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Old August 17th, 2012, 04:38 PM
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Default Re: Marvel's The Avengers

The Avengers (2012)
Robert Downey Jr. (Iron Man), Scarlett Johansson (Black Widow), Chris Evans (Captain America), Mark Ruffalo (Hulk), Chris Hemsworth (Thor), Jeremy Renner (Hawkeye)

Lokiís got a chip on his shoulder. The younger, adopted brother of Thor has possession of a fearsome power source, the tesseract, and has made an agreement with an extraterrestrial race that will serve as his army in his takeover of earth. Donít ask me why he wants earth; I know he wants it in a grand, self-glorifying way so he can demonstrate his superiority to his brother.

The Avengers need to stop Loki, to regain the stolen tesseract, to close the gateway through which Lokiís army is invading the planet, and to protect New York City, the location of the portal. Itís a plot with too many pieces because itís a group of superheroes with too many members; theyíve each got to have something to do, after all.

As an ensemble movie, The Avengers works if you donít try to make too much sense of it. Just go along with what happens and youíll probably enjoy most of what you see: fun interactions between the characters, a lot of stuff that goes boom, and some pretty neat-looking visuals involving super-able people in weird costumes.

The temptation is to compare it to the X-Men films, but I found those movies much more enjoyable; something about the X-Men plots is much more compelling, plus thereís an extra charisma that most of the X-Men have, something the Avengers are lacking. For all their coolness, the Avengers are actually more interesting in their non-costumed alter-egos, except Thor who doesnít have one.

The real disappointment is in Loki as the villain. In 2011′s Thor, Loki is a great villain because heís Thorís brother. Heís a villain easy to sympathize with because his torment is believable and because thereís a genuine fondness and love between the brothers. This is pretty much completely absent in The Avengers, and Thor himself, while still a pretty cool superhero, lacks the layered conflicts that made his solo movie much more interesting. Where the X-Men films have the great tension and fondness between Professor X and Magneto, this film just seems to have a lot of ugly flying mechanical caterpillars and butterflies.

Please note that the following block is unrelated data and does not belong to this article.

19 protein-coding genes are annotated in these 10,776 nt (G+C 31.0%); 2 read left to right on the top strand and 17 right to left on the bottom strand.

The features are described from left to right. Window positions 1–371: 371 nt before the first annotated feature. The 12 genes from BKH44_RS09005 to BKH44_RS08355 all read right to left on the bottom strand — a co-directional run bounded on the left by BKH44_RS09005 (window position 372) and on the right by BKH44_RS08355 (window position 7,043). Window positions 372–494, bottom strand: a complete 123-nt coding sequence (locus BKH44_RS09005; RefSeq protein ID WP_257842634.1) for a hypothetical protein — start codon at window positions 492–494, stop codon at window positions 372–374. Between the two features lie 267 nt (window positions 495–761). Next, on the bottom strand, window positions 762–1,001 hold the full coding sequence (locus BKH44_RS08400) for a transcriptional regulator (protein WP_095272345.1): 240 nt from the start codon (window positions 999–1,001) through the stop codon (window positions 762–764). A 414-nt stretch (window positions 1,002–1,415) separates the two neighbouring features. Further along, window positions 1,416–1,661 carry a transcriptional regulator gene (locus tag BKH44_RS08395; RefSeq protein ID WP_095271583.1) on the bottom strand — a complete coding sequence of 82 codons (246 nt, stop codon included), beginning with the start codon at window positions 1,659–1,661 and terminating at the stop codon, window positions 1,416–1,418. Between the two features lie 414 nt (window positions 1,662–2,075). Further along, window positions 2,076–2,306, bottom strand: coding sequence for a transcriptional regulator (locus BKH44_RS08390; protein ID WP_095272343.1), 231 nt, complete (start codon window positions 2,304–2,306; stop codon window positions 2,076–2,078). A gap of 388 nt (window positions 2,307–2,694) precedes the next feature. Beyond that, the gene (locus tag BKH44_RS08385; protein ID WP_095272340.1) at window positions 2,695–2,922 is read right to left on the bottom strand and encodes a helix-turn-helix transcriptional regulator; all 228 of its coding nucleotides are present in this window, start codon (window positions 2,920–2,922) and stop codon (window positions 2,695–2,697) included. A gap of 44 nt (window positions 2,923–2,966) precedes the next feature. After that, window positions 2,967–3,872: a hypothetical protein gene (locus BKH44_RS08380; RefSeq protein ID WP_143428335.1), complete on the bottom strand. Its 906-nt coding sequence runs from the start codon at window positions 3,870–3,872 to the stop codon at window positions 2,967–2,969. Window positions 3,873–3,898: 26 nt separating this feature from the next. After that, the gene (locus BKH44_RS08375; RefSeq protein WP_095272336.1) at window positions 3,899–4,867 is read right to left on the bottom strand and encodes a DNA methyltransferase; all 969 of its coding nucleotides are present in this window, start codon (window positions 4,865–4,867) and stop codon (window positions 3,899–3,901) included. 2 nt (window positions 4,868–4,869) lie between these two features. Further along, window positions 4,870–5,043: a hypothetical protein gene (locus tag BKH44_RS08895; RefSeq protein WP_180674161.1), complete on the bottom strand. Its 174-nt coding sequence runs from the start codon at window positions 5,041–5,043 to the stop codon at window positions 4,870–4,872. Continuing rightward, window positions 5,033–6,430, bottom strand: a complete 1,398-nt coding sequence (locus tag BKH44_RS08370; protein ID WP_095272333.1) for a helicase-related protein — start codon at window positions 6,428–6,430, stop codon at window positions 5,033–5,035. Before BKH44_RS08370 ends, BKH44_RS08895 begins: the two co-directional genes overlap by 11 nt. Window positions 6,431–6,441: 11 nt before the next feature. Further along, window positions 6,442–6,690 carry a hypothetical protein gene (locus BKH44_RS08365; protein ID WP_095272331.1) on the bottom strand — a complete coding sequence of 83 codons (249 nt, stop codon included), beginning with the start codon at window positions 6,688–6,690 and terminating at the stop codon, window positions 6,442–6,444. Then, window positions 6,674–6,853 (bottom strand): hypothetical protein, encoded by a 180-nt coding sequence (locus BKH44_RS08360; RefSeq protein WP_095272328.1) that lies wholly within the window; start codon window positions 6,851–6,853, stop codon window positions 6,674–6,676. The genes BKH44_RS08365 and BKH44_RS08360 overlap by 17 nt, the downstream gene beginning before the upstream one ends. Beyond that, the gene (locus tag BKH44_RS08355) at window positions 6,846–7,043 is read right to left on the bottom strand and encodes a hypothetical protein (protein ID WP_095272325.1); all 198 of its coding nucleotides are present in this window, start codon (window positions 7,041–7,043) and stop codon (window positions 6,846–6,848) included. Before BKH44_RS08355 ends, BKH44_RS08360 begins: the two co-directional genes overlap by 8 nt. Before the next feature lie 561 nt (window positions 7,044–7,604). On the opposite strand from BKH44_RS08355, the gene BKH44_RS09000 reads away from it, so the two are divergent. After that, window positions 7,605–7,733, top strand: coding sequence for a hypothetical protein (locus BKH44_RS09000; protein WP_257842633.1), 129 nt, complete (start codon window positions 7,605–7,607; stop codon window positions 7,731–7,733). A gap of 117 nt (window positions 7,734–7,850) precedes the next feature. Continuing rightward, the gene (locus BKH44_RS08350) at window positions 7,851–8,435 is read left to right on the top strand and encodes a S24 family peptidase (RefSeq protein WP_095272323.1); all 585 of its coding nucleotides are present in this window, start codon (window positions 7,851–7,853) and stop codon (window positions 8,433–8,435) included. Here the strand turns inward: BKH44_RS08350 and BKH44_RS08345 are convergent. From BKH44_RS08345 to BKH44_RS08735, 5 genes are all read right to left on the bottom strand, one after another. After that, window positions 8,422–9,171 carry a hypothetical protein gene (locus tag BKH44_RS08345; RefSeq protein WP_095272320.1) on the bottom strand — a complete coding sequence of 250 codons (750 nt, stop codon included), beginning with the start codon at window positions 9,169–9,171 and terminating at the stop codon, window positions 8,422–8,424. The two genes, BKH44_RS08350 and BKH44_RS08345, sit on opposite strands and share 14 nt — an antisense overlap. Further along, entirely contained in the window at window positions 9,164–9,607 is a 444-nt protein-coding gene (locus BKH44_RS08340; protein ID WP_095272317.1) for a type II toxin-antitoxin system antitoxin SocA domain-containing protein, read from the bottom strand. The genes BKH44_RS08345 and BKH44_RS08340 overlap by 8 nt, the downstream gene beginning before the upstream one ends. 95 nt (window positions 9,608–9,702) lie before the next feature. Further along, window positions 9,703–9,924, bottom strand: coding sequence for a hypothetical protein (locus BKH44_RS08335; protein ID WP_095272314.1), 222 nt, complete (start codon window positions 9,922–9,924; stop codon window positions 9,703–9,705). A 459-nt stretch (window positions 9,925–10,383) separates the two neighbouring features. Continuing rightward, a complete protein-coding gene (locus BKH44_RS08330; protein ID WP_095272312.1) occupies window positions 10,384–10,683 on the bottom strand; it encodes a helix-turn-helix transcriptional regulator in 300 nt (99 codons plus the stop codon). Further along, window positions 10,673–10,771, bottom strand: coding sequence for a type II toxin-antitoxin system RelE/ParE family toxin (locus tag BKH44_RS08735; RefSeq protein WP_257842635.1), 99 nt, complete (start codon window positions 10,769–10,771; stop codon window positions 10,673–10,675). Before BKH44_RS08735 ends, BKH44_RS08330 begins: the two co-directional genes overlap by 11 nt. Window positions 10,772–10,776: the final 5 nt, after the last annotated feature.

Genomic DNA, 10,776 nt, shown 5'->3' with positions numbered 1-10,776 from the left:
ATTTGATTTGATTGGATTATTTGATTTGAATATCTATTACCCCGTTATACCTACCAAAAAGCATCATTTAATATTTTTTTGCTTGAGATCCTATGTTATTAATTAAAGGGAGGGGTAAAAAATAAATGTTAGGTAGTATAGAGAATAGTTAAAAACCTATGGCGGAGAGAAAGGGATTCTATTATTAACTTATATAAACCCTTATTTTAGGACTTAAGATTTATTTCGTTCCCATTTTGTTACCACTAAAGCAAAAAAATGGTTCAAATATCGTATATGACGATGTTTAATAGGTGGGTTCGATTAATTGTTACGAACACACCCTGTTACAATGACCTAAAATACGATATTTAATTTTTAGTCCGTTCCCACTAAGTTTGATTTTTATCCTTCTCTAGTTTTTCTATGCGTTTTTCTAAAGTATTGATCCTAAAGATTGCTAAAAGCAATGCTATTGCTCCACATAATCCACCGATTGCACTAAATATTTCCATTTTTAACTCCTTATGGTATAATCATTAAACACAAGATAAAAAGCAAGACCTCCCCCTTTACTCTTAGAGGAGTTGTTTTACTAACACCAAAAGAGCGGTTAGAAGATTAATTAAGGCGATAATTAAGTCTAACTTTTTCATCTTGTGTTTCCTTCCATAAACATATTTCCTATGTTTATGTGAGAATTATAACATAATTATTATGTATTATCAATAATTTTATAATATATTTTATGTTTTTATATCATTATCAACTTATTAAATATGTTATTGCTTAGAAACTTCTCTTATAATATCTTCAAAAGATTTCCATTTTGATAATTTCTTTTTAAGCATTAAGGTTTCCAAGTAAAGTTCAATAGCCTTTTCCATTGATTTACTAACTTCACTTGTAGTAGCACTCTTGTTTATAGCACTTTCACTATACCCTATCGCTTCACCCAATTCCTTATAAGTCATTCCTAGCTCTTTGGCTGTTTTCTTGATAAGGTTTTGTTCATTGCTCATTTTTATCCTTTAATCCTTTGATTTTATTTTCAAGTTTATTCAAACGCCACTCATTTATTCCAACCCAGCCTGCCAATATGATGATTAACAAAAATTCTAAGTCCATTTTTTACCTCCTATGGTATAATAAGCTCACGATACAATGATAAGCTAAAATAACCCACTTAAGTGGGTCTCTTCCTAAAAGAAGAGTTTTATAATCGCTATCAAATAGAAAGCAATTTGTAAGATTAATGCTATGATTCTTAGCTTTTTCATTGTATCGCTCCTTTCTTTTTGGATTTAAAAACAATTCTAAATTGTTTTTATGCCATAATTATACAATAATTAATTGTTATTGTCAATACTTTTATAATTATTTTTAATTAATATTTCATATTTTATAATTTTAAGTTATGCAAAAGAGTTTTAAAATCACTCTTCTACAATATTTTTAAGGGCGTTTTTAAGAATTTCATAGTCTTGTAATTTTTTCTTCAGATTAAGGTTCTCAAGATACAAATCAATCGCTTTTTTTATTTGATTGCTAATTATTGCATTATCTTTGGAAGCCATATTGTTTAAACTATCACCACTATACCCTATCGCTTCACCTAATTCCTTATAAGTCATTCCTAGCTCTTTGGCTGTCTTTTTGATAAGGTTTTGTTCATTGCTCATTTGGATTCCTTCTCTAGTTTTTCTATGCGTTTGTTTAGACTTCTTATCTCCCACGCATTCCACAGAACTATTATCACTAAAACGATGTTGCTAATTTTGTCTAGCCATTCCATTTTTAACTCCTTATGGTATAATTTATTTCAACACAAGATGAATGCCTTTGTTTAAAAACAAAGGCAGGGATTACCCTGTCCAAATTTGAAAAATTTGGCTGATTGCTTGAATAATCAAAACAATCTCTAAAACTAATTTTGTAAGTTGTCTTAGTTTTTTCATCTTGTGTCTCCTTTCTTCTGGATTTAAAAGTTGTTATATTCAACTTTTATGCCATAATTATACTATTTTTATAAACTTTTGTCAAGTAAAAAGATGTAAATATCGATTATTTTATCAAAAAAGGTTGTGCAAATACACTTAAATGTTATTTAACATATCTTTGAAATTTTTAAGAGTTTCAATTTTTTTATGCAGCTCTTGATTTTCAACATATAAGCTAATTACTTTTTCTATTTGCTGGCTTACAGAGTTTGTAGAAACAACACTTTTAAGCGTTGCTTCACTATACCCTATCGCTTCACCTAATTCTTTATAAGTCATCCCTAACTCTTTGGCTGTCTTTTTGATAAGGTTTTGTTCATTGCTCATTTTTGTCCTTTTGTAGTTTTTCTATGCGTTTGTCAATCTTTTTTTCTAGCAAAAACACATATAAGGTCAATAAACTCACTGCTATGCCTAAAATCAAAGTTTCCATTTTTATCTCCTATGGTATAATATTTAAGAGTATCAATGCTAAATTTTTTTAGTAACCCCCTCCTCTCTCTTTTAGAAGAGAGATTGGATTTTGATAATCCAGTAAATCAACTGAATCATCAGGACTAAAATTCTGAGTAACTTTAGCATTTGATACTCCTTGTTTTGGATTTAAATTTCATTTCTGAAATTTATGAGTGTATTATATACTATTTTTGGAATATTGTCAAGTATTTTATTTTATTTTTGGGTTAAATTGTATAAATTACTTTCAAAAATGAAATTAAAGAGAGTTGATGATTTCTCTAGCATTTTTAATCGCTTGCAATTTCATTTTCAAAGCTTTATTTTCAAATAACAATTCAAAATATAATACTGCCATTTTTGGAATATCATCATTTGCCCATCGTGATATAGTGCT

What can separate the good superhero movies from the not-bad superhero movies are themes that have universal and personal applicability. While the X-Men films tend to be a bit heavy-handed with these themes, the attempt to be about more than just their plot and heroes gives them a little more resonance, a little more stickiness. In the post-credits scene at the end of X-Men Origins: Wolverine, we get to see a quick dialogue between Logan and a bartender, and it rings like those bronze bells at Buddhist temples. Okay, not really like that, but it rings a little, and weíre meant to feel something for Logan in this small moment. Thereís very, very, very little of that in The Avengers, very little thatís meant to make us feel for the characters, a disappointing departure from the solo films of Thor and Iron Man, which give us enough angst and inner turmoil to make us feel like thereís a bigger and better reason to watch a superhero movie than just the costumes and explosions. Scenes with Bruce Banner (Hulkís alter-ego) hint that there could have been a lot more, but the film seems intentionally to avoid becoming a movie with Hulk as the central figure.

I really wanted to see a lot more interaction between different combinations of heroes, something there just isnít enough time for in this one picture. This can be forgiven if the intention is to build a long-term series with these characters. All by itself, though, the movie is fun to watch without being especially engaging. This is a bad decision, no matter what the box office receipts say.

6/10 (IMDb rating)
64/100 (Criticker rating)
But I'm disturbed! I'm depressed! I'm inadequate! I GOT IT ALL! (George Costanza)
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